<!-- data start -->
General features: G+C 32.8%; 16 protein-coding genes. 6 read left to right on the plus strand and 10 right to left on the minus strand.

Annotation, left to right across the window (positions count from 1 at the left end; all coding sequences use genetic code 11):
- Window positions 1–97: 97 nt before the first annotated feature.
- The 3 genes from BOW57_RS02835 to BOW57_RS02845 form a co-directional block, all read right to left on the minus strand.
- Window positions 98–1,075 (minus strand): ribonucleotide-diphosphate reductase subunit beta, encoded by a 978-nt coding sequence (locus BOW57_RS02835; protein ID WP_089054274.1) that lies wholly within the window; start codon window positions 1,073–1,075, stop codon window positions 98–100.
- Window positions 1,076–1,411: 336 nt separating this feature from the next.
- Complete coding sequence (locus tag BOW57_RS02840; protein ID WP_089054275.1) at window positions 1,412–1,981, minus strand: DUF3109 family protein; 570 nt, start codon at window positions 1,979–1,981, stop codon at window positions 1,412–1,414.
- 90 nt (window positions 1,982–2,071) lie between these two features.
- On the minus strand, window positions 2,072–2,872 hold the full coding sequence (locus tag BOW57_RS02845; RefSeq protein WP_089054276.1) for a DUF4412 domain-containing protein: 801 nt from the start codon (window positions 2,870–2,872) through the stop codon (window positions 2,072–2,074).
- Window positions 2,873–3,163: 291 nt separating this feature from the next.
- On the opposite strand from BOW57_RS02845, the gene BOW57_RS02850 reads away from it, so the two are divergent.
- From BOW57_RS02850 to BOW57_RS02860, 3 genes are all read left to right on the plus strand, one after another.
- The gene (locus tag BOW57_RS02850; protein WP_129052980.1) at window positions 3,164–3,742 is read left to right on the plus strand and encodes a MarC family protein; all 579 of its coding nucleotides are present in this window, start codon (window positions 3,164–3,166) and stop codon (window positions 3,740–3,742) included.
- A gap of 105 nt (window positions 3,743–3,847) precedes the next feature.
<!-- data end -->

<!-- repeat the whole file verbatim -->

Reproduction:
General features: G+C 32.8%; 16 protein-coding genes. 6 read left to right on the plus strand and 10 right to left on the minus strand.

Annotation, left to right across the window (positions count from 1 at the left end; all coding sequences use genetic code 11):
- Window positions 1–97: 97 nt before the first annotated feature.
- The 3 genes from BOW57_RS02835 to BOW57_RS02845 form a co-directional block, all read right to left on the minus strand.
- Window positions 98–1,075 (minus strand): ribonucleotide-diphosphate reductase subunit beta, encoded by a 978-nt coding sequence (locus BOW57_RS02835; protein ID WP_089054274.1) that lies wholly within the window; start codon window positions 1,073–1,075, stop codon window positions 98–100.
- Window positions 1,076–1,411: 336 nt separating this feature from the next.
- Complete coding sequence (locus tag BOW57_RS02840; protein ID WP_089054275.1) at window positions 1,412–1,981, minus strand: DUF3109 family protein; 570 nt, start codon at window positions 1,979–1,981, stop codon at window positions 1,412–1,414.
- 90 nt (window positions 1,982–2,071) lie between these two features.
- On the minus strand, window positions 2,072–2,872 hold the full coding sequence (locus tag BOW57_RS02845; RefSeq protein WP_089054276.1) for a DUF4412 domain-containing protein: 801 nt from the start codon (window positions 2,870–2,872) through the stop codon (window positions 2,072–2,074).
- Window positions 2,873–3,163: 291 nt separating this feature from the next.
- On the opposite strand from BOW57_RS02845, the gene BOW57_RS02850 reads away from it, so the two are divergent.
- From BOW57_RS02850 to BOW57_RS02860, 3 genes are all read left to right on the plus strand, one after another.
- The gene (locus tag BOW57_RS02850; protein WP_129052980.1) at window positions 3,164–3,742 is read left to right on the plus strand and encodes a MarC family protein; all 579 of its coding nucleotides are present in this window, start codon (window positions 3,164–3,166) and stop codon (window positions 3,740–3,742) included.
- A gap of 105 nt (window positions 3,743–3,847) precedes the next feature.